13 waiver wire targets for fantasy football in Week 2

Take a look at the top targets on the fantasy football waiver wire in Week 2.

Just like that, the first week of fantasy football has come and gone.

It was a pretty wild opening weekend for fantasy managers. There were some explosive performances from the studs across the league while we also encountered some surprises along the way.

With rosters and roles settling, the waiver wire will be a much less chaotic place. However, that doesn’t make it any less valuable. In fact, working the waiver wire is from where league champions emerge. Drafting is great for setting a team’s foundation, but the real work comes through the waiver wire.

It’s best not to overreact to all of the Week 1 hoopla. However, we do need to take note of certain storylines, especially when it pertains to usage. Volume drives fantasy points, so that’s one of the aspects we should be looking for on the waiver wire.

We’ll be taking a look at the top available players rostered in ESPN leagues, using the 75% mark as the threshold. If you have any questions about prioritizing a certain player over another, don’t be afraid to hit me up on Twitter (@KevinHickey11). Your questions, comments, and roasts are always welcome!

Regardless of whether you won or lost, here are 13 players to target on the waiver wire for fantasy football in Week 2:

2022 NFL draft: The top 11 running backs

Touchdown Wire’s Doug Farrar analyzes the top 11 running backs in the 2022 NFL draft class.

Yesterday, Mark Schofield kicked off this year’s draft position rankings for Touchdown Wire with his Top 11 quarterbacks. Now, it’s time to get into the 11 best running backs in this class. And before we even start analyzing these backs, a few words on the “Running backs don’t matter” thing you hear all the time.

First of all, only a Sith deals in absolutes. Don’t be a Sith.

Second, there are all kinds of running backs for all types of schemes, and this particular class is as deep and varied as any I can remember in recent years. Each one of the 11 backs profiled here, and several others who just missed the cut, have the opportunity to “matter” in the NFL as they did in college.

When we say “Running backs don’t matter,” what we’re generally insinuating beyond the bumper-sticker sloganeering is the idea that it’s unwise to spend too much draft capital or free-agent money on any running back, because the position is fungible with very few exceptions. While that may be true for the rank and file, tell the Tennessee Titans that Derrick Henry doesn’t matter. Tell the Indianapolis Colts that Jonathan Taylor doesn’t matter. Once their coaches are done laughing, come back and we’ll continue.

At any level of football, running backs are like insurance. They don’t necessarily matter until they do, at which point, they REALLY matter.

When Henry missed nine games for the Titans last season due to injury, per Sports Info Solutions, Tennessee’s Offensive EPA dropped from 0.08 to -0.1, their Passing EPA went from 0.15 to -0.11, and their Rushing EPA plummeted from 0.03 to -0.09. The mere threat of Henry on the field changed the structure and complexion of the Titans’ offense, and how defenses dealt with that offense. Tennessee went with a lot more 11 personnel with Henry off the field, the favored 12 personnel packages went out the window, they faced fewer stacked boxes, and the reliance was more on quarterback Ryan Tannehill than it obviously would have been for the team’s actual field-tilter on that side of the ball. Henry also covered any gaps in the quality of Tennessee’s offensive line, and that’s another attribute common among the best backs throughout pro football history.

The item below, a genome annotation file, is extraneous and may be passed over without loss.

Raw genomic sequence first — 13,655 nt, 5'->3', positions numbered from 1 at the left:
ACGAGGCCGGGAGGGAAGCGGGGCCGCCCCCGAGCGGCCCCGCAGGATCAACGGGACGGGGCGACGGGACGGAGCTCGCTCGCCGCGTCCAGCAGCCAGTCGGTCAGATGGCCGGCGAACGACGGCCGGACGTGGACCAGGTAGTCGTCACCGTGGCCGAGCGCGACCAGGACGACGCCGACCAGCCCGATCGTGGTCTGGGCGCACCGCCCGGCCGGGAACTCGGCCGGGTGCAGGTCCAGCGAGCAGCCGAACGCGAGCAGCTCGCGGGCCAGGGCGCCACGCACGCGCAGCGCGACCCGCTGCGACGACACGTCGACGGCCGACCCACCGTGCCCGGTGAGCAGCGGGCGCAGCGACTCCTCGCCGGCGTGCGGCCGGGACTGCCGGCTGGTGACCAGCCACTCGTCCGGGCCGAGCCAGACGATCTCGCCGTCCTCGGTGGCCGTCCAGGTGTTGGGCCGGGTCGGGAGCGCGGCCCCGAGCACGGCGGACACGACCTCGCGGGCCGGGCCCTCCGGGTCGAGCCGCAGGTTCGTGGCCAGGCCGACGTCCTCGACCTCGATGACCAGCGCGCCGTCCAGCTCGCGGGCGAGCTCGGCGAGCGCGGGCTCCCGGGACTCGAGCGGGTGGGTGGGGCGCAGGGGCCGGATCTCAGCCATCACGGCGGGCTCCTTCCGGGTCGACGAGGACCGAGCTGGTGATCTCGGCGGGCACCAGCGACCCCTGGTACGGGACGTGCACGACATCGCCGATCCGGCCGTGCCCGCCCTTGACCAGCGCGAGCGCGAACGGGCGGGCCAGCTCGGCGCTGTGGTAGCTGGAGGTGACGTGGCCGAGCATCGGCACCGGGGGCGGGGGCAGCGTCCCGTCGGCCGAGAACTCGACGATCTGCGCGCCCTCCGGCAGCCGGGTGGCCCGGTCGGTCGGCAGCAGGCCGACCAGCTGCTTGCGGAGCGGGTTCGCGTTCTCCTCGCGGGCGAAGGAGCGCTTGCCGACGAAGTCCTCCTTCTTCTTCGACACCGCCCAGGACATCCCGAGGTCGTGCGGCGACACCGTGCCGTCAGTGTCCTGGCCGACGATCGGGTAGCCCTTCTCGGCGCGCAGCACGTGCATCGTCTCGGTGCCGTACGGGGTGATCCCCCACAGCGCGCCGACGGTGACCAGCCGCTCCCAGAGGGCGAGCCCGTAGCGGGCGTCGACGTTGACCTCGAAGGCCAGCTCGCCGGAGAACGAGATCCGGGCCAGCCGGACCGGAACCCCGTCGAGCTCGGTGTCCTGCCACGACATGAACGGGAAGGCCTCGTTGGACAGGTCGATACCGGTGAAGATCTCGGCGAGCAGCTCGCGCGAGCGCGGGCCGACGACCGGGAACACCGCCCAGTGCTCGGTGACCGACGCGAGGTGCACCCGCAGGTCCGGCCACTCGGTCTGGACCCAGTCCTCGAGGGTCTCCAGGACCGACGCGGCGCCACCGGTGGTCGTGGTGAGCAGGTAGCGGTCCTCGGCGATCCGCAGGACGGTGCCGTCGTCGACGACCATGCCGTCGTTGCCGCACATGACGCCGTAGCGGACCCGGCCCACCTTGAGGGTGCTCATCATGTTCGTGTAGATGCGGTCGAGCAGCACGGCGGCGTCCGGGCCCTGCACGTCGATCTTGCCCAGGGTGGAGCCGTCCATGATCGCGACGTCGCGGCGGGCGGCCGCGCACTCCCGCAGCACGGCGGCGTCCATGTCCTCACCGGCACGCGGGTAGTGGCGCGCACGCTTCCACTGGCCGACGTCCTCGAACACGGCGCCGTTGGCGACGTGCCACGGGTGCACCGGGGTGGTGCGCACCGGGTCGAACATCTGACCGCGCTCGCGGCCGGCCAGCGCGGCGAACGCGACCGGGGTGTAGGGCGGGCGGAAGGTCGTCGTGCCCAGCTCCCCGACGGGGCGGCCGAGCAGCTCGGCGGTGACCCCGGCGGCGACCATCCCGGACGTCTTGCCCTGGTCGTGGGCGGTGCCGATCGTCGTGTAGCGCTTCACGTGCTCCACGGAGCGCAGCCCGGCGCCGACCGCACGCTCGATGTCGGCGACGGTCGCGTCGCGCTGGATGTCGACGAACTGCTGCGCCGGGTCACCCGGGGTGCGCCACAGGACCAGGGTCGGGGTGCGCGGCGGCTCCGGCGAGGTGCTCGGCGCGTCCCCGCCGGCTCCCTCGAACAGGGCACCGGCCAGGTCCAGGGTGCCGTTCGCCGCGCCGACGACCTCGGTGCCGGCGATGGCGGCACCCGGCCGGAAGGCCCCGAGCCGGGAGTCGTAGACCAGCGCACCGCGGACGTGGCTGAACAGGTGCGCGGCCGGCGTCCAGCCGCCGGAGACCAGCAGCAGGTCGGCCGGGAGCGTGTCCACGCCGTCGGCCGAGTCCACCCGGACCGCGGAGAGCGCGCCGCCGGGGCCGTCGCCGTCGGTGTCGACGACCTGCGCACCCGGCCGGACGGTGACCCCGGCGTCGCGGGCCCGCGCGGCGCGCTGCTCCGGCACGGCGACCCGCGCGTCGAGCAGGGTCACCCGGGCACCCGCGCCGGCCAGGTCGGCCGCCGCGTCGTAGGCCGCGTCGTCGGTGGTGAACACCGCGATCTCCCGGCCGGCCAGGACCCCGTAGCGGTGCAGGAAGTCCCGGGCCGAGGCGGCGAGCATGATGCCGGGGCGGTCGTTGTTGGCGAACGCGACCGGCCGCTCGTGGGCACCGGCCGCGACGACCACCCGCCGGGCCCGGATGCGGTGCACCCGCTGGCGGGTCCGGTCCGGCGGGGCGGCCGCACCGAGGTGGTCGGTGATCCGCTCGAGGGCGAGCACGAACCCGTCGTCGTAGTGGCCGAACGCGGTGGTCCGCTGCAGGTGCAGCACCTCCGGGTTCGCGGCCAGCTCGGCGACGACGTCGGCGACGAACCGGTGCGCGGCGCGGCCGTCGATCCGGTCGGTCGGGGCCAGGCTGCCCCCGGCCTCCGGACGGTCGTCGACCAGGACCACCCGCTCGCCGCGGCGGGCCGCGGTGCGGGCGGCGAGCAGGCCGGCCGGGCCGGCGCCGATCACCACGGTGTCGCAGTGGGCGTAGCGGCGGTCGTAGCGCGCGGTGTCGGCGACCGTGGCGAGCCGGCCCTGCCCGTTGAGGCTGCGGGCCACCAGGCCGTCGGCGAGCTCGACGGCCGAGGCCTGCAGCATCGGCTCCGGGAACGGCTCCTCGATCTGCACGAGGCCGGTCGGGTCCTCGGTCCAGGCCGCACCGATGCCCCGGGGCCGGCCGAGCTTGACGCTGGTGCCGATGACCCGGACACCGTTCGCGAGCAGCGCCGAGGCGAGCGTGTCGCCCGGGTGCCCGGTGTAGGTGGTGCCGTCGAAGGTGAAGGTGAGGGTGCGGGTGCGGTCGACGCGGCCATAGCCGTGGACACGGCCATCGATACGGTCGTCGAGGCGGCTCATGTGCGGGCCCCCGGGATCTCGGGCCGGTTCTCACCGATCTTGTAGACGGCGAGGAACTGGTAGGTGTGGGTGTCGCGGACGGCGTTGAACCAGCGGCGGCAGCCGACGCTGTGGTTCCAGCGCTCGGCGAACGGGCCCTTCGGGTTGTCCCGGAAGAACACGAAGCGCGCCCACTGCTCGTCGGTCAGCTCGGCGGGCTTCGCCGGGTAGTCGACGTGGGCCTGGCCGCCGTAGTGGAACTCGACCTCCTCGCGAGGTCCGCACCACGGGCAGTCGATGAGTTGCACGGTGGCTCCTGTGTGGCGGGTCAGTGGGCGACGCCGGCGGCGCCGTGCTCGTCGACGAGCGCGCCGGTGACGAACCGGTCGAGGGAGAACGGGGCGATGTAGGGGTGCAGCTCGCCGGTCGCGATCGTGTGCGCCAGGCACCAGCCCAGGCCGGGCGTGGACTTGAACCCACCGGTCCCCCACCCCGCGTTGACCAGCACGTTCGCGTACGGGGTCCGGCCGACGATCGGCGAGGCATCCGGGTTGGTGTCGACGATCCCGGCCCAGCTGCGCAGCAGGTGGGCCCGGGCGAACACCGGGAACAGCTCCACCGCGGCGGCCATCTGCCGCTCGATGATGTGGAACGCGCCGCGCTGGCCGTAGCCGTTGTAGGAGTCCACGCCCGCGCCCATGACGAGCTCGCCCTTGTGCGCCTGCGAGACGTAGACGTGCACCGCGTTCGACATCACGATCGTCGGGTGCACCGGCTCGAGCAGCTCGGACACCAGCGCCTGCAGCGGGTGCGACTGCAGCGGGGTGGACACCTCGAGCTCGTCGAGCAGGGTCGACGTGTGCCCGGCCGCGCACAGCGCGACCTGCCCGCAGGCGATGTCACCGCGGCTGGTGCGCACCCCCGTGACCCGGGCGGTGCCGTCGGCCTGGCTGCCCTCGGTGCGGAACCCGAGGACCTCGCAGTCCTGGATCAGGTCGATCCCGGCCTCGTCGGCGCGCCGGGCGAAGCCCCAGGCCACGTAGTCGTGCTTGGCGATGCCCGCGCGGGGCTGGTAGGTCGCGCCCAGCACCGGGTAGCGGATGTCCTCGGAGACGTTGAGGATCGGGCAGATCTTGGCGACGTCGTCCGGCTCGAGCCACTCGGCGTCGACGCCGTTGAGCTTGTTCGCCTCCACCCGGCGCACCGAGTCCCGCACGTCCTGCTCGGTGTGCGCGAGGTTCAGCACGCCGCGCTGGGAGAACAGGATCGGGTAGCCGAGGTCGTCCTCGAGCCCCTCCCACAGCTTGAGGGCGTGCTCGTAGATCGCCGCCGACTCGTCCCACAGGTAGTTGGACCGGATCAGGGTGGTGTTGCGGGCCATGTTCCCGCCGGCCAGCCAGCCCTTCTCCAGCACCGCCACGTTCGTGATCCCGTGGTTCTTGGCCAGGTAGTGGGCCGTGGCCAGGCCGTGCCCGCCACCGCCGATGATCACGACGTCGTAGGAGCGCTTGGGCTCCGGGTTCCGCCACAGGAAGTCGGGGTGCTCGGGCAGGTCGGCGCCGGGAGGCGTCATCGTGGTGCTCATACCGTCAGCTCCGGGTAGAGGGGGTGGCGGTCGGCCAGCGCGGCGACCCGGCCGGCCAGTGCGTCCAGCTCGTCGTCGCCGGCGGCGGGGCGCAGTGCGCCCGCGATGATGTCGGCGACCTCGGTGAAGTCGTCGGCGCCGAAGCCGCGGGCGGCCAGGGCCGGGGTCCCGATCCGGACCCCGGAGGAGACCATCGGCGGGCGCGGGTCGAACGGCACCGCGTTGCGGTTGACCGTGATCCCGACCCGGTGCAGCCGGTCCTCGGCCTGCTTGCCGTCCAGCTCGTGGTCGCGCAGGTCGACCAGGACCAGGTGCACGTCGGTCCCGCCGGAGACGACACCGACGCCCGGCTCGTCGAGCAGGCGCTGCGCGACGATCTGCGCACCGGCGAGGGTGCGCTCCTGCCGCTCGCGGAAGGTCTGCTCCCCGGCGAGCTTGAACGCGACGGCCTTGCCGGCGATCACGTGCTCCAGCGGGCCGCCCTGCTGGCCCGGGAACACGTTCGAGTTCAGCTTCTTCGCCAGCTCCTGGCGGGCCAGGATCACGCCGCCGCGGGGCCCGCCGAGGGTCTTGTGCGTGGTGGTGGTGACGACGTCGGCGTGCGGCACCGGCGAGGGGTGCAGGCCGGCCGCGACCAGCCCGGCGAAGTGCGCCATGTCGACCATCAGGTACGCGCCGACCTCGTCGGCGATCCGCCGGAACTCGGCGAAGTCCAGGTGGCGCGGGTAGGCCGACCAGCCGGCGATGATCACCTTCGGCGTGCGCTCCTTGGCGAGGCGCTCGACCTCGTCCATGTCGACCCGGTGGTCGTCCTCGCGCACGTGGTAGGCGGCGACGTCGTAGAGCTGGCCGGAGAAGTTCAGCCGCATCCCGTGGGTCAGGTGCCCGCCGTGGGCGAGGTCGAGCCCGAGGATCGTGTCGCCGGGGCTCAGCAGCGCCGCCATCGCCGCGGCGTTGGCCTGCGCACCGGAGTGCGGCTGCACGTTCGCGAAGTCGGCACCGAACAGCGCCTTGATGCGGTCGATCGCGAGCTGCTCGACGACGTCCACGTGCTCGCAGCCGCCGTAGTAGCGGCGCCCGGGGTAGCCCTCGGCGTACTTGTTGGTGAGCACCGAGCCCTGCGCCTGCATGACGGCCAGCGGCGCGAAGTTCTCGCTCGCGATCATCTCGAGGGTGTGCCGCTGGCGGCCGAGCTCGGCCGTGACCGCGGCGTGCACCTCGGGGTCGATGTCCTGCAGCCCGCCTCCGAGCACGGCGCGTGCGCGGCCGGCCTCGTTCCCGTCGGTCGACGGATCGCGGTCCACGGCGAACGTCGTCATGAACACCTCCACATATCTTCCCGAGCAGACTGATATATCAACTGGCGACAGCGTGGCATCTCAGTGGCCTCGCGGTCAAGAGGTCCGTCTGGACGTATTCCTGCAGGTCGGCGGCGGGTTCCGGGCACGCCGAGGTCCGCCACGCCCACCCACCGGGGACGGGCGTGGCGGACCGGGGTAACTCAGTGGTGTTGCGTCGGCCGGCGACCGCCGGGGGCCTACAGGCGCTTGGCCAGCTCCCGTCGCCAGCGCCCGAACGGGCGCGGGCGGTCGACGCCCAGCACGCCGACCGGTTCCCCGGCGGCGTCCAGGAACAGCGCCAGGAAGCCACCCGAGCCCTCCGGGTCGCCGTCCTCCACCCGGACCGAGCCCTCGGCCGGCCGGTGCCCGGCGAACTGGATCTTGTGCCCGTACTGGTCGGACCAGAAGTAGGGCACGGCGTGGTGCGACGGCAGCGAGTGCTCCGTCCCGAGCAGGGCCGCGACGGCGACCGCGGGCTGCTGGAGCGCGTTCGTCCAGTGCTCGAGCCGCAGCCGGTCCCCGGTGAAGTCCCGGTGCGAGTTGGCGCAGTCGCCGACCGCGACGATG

Henry, Taylor, and that rare ilk represent the true franchise-defining backs, and there are never more than a small handful at any given time, but the point is that such players still do exist, and even the best role-players in committees make differences well ahead of the norm.

Each of the 11 backs profiled in this year’s rankings has something special to offer, so let’s get down to extrapolating their best, and most questionable, traits to the NFL.

(All advanced metrics courtesy of Pro Football Focus and Sports Info Solutions unless otherwise indicated. All testing data comes from the 2022 scouting combine, with percentile per position, courtesy of MockDraftable.com). 

Know your foe, Oklahoma State: Which Cowboys could give Notre Dame issues

These Cowboys won’t make life easy for the Irish

The day is finally here, after waiting over a month, the Irish hit the field on New Year’s day to take on the Oklahoma State Cowboys. The Big XII runners-up will be a challenge for Notre Dame, who has a current 7-game winning streak. They haven’t faced a ranked team since their only loss of the season, to College Football Playoff participant Cincinnati, so the quality of opponent will be much different. Find out below which Cowboys could give the Irish issues in the PlayStation Fiesta Bowl.

3 key defensive players to watch for the Oklahoma Sooners versus Oklahoma State

Here’s three key defensive players to keep an eye on for the Oklahoma Sooners as they travel to take on Oklahoma State in Bedlam.

Oklahoma enters Bedlam feeling great about itself defensively. The Sooners smothered Iowa State for the most part. OU recorded seven sacks, 11 tackles for loss and created three Cyclones turnovers.

As the stage is set for Bedlam with an Oklahoma offense that has been limping in of late, the impetus for that type of defensive performance to continue is at a fever pitch.

At least going in, it feels like the Sooners need to come close to matching last week’s defensive showing.

So, let’s take a look at which Oklahoma defensive players need to step up in order for the Sooners to punch their ticket into the Big 12 championship game.

Woodi Washington, cornerback

It’s uncertain whether or not sophomore cornerback D.J. Graham will be available for Oklahoma on Saturday. Oklahoma head football coach Lincoln Riley had this to say on Graham’s status earlier this week.